IF it was intended to, the announcement on Friday by New York magazine’s Insatiable Critic at the Rainbow Room in Manhattan certainly achieved the maximum frisson. Gael Greene stood at the microphone during the annual Power Lunch for Women benefiting Citymeals-on-Wheels — the nonprofit she co-founded 27 years ago to feed the city’s homebound elderly — and lamented the economic meltdown.
“I’ve just been downsized myself,” she said, and indeed, two days before, Ms. Greene had been fired after 40 years at New York. There were gasps, tsk-tsks and not a few shaken heads among the 340 leading ladies, including Nora Ephron, Martha Stewart, Kathleen Turner and Diana Taylor.
Most were unaware that the day before, Ms. Greene had sent her own news release about the sacking, referring to herself as “the brand name of restaurant journalism” at New York. But even among those who might have seen it coming, many were taken aback at the expulsion of the sensualist who influenced the way a generation of New Yorkers ate, and who served as a lusty narrator of restaurant life in New York for decades.
“It’s as if they removed the lions from the library steps,” said Michael Batterberry, editor and publisher of Food Arts magazine.
The priestess of radicchio, beurre blanc and arugula, Ms. Greene, who said she is 74, had become an attenuating natural resource at New York since giving up her weekly chief reviewer’s role eight years ago to write the Insatiable Critic column and run her independent Web site, InsatiableCritic.com. Her last column appears in the Dec. 1 issue.
“I just wonder why the magazine had to handle it this way,” said Julian Niccolini, a partner at the Four Seasons restaurant. “Who else has had her longevity? And look what she’s done for Citymeals-on-Wheels.”
Indeed, the luncheon raised a record $1.5 million, Ms. Greene said.
Debate among the stomach-obsessed since then has veered from whether she was an arbiter of the evolution of American dining — a legend to whom respect must be paid — or a relict of a bygone era too cozy with chefs she reviewed.
She was so cozy, in fact, that she wrote a book, “Insatiable: Tales From a Life of Delicious Excess” (Warner Books, 2006), indexing her artisanal affairs with everyone from star chefs (like Jean Troisgros and Gilbert Le Coze) to jus
t plain stars (Clint Eastwood and Burt Reynolds).
Before she relinquished her chief-critic role, there had been editors at New York who were stung by her pronouncements on which restaurants should be accorded how much attention, and Ms. Greene is still resented by some she criticized through the decades, none of whom agreed to say so for publication.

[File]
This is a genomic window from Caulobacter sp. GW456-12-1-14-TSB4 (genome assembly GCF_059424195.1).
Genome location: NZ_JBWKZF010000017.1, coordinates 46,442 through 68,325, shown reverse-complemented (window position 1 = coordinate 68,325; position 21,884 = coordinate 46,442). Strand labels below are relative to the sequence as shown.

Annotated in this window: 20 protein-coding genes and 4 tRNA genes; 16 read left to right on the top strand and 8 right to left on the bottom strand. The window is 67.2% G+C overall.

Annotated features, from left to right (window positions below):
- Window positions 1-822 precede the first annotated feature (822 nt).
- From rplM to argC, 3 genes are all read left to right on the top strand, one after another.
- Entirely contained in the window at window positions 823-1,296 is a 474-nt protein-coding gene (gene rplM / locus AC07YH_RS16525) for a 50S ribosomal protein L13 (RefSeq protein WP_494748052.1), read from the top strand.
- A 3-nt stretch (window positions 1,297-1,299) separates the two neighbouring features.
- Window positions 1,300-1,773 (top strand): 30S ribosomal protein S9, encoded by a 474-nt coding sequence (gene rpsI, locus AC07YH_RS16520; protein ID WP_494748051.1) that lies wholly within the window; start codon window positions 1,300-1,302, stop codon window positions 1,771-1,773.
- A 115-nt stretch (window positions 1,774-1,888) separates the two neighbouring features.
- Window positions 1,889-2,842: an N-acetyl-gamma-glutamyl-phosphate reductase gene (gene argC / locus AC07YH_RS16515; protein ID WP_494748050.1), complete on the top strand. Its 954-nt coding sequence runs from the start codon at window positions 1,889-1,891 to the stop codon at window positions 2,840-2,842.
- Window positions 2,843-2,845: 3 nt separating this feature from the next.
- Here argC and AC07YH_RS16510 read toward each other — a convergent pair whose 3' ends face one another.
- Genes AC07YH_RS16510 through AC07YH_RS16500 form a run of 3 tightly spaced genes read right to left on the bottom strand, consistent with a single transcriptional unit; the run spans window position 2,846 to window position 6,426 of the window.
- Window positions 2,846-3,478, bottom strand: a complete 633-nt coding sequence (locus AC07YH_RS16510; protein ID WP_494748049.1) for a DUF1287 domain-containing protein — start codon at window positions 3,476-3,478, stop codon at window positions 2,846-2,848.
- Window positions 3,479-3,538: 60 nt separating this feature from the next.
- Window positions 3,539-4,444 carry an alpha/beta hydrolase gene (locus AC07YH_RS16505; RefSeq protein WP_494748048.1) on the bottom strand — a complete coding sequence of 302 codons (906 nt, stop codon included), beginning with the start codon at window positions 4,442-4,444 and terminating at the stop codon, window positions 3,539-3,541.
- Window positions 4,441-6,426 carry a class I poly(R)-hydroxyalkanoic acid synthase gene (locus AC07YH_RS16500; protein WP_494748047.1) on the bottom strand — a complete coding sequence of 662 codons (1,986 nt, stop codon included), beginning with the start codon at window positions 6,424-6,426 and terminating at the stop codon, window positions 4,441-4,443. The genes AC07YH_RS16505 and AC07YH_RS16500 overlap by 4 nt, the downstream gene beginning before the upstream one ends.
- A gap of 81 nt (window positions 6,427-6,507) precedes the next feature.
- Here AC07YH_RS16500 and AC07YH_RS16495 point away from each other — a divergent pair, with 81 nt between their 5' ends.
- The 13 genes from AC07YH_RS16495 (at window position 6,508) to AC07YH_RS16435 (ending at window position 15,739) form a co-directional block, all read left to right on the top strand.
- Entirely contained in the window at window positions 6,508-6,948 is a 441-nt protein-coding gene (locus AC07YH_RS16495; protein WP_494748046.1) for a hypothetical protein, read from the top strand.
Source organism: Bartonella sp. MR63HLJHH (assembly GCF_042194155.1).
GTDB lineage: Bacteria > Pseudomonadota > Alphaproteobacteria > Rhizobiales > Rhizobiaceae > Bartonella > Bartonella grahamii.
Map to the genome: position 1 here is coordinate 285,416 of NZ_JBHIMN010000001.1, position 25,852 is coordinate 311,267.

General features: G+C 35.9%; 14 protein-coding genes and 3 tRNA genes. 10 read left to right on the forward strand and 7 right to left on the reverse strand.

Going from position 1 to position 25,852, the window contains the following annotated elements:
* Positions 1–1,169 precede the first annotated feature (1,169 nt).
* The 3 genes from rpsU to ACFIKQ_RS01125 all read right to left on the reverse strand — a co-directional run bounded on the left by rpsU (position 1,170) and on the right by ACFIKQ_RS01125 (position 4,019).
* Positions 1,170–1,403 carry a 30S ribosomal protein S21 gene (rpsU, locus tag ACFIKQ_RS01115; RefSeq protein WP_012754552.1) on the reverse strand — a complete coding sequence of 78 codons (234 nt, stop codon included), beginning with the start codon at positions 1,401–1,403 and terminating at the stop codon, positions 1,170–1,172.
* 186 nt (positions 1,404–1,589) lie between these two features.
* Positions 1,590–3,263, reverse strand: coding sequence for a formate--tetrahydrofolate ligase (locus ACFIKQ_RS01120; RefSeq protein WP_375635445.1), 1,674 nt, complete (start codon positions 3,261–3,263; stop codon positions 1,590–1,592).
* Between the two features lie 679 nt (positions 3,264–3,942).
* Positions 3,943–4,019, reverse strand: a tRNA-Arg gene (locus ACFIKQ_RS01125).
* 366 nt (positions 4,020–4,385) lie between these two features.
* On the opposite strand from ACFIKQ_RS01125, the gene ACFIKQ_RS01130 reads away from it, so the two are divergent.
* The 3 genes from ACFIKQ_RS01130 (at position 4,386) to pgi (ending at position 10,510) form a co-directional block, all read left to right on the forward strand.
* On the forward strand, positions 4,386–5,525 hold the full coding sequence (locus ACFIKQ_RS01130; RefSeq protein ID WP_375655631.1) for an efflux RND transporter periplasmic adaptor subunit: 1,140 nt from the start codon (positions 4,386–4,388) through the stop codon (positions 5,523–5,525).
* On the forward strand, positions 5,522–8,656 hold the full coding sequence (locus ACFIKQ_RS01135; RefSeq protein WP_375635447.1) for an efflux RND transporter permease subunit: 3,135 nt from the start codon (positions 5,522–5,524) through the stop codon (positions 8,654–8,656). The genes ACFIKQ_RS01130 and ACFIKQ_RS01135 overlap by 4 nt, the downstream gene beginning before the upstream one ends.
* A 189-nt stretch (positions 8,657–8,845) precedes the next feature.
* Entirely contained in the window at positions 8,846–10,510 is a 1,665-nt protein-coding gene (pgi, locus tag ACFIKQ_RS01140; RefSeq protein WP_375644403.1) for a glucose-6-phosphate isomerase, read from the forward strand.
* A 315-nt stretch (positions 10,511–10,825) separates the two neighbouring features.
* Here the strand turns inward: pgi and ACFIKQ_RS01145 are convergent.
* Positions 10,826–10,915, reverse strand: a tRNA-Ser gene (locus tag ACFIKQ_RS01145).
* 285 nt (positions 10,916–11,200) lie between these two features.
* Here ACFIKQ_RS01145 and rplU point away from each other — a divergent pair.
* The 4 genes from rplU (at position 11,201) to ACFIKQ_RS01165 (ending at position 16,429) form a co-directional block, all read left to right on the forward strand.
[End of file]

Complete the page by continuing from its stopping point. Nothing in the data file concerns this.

But Robert Lape, restaurant critic for Crain’s New York Business, said that Ms. Greene’s “palate is one of the best in the business,” and that “she could always parse a meal quite brilliantly, and her skills have not diminished.”
Her hold on celebrity chefs and their cellphones has not diminished, either. When interviewed for this article, Ms. Greene called Jean-Georges Vongerichten to ask if she could be photographed in his Jean Georges restaurant because “I love the light there,” she said. Mr. Vongerichten agreed, and met her at the shoot.
She perseveres in her incognito fetish — wearing her trademark hats and averting her head near photographers because “I hope to be anonymous when I walk into a restaurant with my bare-naked face,” she said.
Ms. Greene, a University of Michigan graduate who studied at the Sorbonne, said she was raised in a cocoon of Velveeta in Detroit, where she bedded Elvis Presley in 1956 as a U.P.I. reporter, as she tells it. (On the way out, she ordered The King a fried-egg sandwich from room service.)
After she became a reporter for The New York Post and then a freelancer, the founding editor of the nascent New York, Clay Felker, made her his first restaurant reviewer only months after the magazine’s debut in 1968.
“It was as if New York magazine had found its own version of Colette when it came to food,” Mr. Batterberry said. “She created an entirely fresh new voice, one that has never staled.”
She also launched an assault on the rep-tie restaurant criticism of the 1960s. Ms. Greene trashed the sacrosanct “21” Club as boring and overpriced, and lobbed word grenades into Elaine’s when few would have dared. She celebrated not only Lutèce and Le Bernardin but also the snack bar in Paley Park on East 53d Street.
Ms. Greene — who once wrote that “the two greatest discoveries of the 20th century were the Cuisinart and the clitoris” — said she has written about food as she has about sex: “How does it feel, how does it taste, and what is it about. If you are a sensuous eater, these things are important.”
Some have thought of her at times as what celebrity-wranglers bemoan as “heavy furniture.” But in her reviews and books, “she laid bare her laying bare — the pure sensualist unleashed,” Mr. Lape said.
Though often seemingly desperate for male attention in her public persona as a sort of forerunner Carrie Bradshaw, Ms. Greene was rejected by the old-boys’ network. Early on, her feminism was annealed by criticism from men who labeled her with such words as “housewife.”